On the one hand it can come to a so-called mastoiditis. This is a bacterial infection of the air-filled cavities of the mastoid in the temporal bone of the skull. These are lined with mucous membrane and can be felt by pressure pain, swelling and redness in the area behind the earlobe, fever, ear beating or ear discharge. The mastoiditis must be treated with antibiotics so that the inflammation does not spread to the bone. If the pathogens spread further, it can also lead to meningitis, meningitis. This is a very serious illness that can be life-threatening and requires immediate treatment. Symptoms of meningitis include fever, headache, nausea, neck stiffness, impaired consciousness and photophobia.
In small children younger than 2 years, the symptoms can be very different. For example, they may have a general weakness and be touch-sensitive, and shrill cries or whimpers are common. In addition, there may be circulatory problems, for example an increased respiratory and heart rate or even a shortness of breath. The child should be taken to a hospital emergency room immediately for treatment to begin as soon as possible and for no permanent damage. Rarely, a middle ear infection can also lead to damage to the inner ear.
Invading bacteria release their toxins, which spread from the middle ear to the inner ear, causing "toxic labyrinthitis". Here, the sensory cells of the inner ear are damaged and the patients report a hearing loss to deafness and ear noises, tinnitus. Partial dizziness and balance disorders may also occur because the organ of equilibrium is located in the inner ear. If you notice any of these symptoms in your child, visit your doctor early to prevent chronic damage.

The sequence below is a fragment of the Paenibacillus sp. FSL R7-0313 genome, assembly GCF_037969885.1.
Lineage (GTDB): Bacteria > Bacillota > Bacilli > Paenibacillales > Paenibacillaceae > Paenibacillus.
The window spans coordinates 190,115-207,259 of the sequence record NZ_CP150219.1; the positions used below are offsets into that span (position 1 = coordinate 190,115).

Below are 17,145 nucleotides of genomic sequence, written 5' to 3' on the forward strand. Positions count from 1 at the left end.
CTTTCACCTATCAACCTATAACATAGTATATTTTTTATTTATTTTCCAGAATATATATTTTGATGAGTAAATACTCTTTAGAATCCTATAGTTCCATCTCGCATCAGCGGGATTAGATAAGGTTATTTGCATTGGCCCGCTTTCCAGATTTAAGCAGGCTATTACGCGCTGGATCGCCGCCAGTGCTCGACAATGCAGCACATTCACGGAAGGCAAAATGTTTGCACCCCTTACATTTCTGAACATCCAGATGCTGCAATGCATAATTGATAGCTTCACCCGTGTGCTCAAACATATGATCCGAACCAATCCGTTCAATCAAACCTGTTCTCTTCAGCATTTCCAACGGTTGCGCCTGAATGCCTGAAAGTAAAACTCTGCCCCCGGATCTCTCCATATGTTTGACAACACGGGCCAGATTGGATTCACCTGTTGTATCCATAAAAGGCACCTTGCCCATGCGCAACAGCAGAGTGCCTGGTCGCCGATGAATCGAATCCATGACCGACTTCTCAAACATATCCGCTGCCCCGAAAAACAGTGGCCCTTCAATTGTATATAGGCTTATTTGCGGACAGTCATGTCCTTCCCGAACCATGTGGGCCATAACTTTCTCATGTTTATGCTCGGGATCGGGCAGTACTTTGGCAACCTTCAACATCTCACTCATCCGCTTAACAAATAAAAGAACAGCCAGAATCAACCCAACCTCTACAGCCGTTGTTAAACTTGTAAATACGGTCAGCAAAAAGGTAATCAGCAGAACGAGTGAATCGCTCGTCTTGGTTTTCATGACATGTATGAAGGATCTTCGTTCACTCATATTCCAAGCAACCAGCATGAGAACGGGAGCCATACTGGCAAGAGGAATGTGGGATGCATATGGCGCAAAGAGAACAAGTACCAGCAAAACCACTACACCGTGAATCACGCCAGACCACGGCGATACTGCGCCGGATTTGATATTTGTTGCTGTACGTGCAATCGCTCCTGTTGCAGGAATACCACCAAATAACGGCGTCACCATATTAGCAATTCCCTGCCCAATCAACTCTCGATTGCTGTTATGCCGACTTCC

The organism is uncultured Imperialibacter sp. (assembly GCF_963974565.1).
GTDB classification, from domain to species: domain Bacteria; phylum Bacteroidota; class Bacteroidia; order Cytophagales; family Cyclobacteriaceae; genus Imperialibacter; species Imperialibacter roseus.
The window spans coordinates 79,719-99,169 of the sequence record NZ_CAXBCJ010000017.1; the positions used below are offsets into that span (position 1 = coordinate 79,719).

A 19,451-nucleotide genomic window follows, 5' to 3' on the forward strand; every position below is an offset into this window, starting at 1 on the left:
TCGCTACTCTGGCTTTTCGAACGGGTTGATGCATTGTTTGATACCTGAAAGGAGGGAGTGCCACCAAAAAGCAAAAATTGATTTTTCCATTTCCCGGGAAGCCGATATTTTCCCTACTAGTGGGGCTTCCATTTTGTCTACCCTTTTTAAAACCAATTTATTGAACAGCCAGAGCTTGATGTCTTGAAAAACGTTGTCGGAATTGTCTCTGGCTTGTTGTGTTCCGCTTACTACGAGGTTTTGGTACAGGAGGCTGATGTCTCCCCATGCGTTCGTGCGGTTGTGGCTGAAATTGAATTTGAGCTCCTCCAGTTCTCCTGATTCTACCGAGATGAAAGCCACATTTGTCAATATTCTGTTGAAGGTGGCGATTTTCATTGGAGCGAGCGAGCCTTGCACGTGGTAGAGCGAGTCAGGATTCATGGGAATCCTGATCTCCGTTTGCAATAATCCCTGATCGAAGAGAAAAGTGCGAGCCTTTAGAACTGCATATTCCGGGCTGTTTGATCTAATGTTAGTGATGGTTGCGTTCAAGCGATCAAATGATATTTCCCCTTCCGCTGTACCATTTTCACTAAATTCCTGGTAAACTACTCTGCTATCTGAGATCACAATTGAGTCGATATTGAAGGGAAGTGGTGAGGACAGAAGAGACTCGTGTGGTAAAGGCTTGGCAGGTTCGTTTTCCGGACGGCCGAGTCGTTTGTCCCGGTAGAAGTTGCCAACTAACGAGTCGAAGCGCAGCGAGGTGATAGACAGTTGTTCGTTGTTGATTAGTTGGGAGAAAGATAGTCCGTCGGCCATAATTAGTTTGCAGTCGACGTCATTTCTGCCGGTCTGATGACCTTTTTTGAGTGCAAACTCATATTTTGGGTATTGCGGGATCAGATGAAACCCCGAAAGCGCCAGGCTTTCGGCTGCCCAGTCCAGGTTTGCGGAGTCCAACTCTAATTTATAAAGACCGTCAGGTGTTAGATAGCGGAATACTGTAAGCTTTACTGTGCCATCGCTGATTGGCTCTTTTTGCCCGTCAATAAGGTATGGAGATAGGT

The eardrum perforation, so the tearing of the eardrum is not uncommon in a middle ear infection. The secretions and pus accumulate in the middle ear and accumulate there because they can not drain sufficiently on the Eustachian tube due to mucosal swelling. If the pressure from this fluid in the middle ear becomes too strong, the eardrum may no longer be able to withstand and tear it. As a result, the severe ear pain suddenly abates significantly. As a rule, the crack heals without any external intervention. However, eardrum controls should be performed to assess the healing process. Incidentally, in children with very severe pain that does not respond adequately to analgesics, sometimes even deliberately cut a small hole in the eardrum, so that the secretion can drain and thus reduce the pain. This is called a paracentesis .